A Contractor License Bond is a type of commercial security bond which involves three parties: the contractor or the principle, the governing body which requires the bond, and the insurance company who supervises the agreement. In the State of California, the Contractor License Bond is required and regulated by the CSLB or Contractors State License Board for all forms of construction. Under section 7071.6 of the Business and Professions Code, the Contractor License Bond is required for the issuance of active licenses, reactivation of inactive licenses, and renewal of active licenses for contractors. It must be deposited to the Contractors State License Board in the form of cash.
The Contractor License Bond was obliged by the law to protect clients from violations and unprofessional conduct on the part of the contractor. The bond also works for the benefit of employees whose salaries have not been duly paid by the contractor. Any reports of violations committed by the contractor will be appropriately investigated in adherence to the Business and Professions Code. And if the contractor has been proven guilty of any violations, a bond payout or financial compensation will be awarded to the aggrieved party. Unlike the usual insurance agreements, the contractor will be required to pay for the legal expenses on top of the amount of bond claim.
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For contractors who are applying for a Contractor License Bond, check out the list of requirements mandated by The State of California – CSLB.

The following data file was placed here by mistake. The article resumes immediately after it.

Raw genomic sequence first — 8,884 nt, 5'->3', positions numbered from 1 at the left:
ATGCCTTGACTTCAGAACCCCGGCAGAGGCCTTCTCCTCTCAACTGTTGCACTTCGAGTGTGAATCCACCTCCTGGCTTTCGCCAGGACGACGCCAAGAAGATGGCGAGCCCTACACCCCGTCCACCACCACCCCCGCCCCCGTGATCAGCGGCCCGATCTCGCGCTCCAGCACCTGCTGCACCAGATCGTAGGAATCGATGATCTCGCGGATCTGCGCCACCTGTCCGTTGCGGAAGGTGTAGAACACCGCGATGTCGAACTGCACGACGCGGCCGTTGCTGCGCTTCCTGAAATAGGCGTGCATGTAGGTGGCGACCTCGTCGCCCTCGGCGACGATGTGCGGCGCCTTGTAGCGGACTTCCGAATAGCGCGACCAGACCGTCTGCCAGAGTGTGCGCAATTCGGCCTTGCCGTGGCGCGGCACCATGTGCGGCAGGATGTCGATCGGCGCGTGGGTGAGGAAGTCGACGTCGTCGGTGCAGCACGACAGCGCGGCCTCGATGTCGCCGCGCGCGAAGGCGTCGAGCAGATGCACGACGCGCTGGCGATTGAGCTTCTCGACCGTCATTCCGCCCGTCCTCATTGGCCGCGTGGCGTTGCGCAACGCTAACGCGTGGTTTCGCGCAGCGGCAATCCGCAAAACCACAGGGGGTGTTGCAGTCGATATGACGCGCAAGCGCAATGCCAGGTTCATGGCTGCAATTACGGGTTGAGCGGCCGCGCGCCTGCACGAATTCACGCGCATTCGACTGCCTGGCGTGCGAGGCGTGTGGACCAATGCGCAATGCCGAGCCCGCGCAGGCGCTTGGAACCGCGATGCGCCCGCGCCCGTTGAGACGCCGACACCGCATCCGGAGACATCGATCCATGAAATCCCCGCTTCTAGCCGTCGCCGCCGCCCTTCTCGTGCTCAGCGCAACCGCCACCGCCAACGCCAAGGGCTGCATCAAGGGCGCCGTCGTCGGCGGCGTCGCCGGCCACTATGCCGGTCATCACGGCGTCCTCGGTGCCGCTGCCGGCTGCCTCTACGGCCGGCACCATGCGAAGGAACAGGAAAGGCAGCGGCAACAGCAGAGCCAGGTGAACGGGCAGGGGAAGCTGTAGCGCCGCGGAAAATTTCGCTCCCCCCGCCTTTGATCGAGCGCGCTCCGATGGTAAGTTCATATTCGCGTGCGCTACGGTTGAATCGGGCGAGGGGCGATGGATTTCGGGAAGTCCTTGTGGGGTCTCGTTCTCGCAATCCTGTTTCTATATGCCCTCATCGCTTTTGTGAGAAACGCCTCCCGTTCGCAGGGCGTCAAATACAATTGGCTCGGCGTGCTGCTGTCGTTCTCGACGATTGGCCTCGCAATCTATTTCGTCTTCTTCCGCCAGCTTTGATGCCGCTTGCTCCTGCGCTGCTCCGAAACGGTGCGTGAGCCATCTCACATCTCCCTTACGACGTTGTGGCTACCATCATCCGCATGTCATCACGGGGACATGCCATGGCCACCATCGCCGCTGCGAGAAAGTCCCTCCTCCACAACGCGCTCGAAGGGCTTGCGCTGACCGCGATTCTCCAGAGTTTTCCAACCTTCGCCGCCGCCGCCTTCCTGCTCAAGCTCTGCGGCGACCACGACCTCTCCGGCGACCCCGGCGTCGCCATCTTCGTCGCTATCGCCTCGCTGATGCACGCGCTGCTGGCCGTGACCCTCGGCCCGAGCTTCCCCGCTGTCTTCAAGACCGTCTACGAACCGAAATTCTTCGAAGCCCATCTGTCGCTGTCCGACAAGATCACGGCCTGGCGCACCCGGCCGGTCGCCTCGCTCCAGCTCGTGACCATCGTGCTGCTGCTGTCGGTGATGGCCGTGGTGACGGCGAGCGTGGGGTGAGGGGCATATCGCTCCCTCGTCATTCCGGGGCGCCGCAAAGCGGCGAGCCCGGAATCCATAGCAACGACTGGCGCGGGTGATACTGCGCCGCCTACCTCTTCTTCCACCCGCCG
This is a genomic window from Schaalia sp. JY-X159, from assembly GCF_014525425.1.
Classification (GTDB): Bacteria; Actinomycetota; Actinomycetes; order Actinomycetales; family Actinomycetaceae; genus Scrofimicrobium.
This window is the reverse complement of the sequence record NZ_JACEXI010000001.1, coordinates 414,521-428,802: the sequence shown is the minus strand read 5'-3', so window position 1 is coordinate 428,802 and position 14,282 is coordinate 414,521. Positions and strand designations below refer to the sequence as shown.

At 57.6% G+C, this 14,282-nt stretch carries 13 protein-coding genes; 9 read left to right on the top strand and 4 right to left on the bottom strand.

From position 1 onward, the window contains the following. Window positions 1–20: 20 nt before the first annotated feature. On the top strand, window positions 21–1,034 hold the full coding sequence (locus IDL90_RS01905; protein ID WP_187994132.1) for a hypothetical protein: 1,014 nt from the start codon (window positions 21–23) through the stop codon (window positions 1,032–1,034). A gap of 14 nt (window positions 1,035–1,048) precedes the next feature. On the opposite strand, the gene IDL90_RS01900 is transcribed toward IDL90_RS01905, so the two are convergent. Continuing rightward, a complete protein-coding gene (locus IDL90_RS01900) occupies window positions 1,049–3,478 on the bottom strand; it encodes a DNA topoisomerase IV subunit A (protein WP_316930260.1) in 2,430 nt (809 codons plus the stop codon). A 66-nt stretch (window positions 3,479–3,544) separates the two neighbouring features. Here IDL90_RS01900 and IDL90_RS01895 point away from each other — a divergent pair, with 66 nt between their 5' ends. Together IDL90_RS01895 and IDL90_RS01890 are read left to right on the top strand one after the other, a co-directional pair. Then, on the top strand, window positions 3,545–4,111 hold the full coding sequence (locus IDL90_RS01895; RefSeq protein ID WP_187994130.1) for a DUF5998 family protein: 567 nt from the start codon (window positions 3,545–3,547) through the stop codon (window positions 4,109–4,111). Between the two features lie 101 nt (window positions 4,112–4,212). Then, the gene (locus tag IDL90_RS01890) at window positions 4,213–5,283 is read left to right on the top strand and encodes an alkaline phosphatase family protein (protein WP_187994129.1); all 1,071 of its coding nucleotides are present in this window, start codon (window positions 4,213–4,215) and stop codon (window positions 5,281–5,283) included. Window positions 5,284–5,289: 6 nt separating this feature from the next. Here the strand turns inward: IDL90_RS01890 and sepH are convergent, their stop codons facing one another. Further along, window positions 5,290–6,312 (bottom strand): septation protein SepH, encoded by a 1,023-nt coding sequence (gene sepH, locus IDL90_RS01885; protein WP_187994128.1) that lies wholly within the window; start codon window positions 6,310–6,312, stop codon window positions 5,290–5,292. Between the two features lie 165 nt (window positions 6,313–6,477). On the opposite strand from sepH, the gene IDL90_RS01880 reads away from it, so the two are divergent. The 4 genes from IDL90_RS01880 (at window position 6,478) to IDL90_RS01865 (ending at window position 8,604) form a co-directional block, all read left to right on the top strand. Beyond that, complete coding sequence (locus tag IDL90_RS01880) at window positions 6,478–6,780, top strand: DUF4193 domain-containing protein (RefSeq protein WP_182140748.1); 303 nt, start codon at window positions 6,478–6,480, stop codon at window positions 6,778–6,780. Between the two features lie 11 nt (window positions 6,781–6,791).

The written agreement must be prepared by a surety company duly licensed by the California Department of Insurance.
The bond must be written in a form approved by the Attorney General’s Office and should bear the signature of the attorney-in-fact for the insurance company.
An amount of $15,000 must be deposited to the CSLB for the contractor’s bond. This amount was increased from $12,500 effective January 1, 2016.
The business name and license number provided in the bond should exactly match with the records from the CSLB. Failure to provide the correct business name and license number may result in the delay or cancellation of the bond.
The bond must be submitted not later than 90 days from the effective date of the bond.
Additionally, if the license is qualified by a Responsible Managing Officer or RMO who owns less than 10% of the corporation’s stock, a Bond of Qualifying Individual amounting to $12.500 is required. Otherwise, if the contractor owns 10% or more of the voting stock of the corporation, a Bond of Qualifying Individual Exemption must be filed. If the contractors are registered as a Limited Liability Company or LCC, an additional $100,000 bond will also be required by the board.
If a license has been revoked for a violation of the Contractors’ License Law, the company must file a disciplinary bond with the Registrar in order to reinstate or reissue the license. The disciplinary bond must be filed in addition to any other bond required on an active contractor’s license. The disciplinary bond cannot take the place of or be combined with any other bond.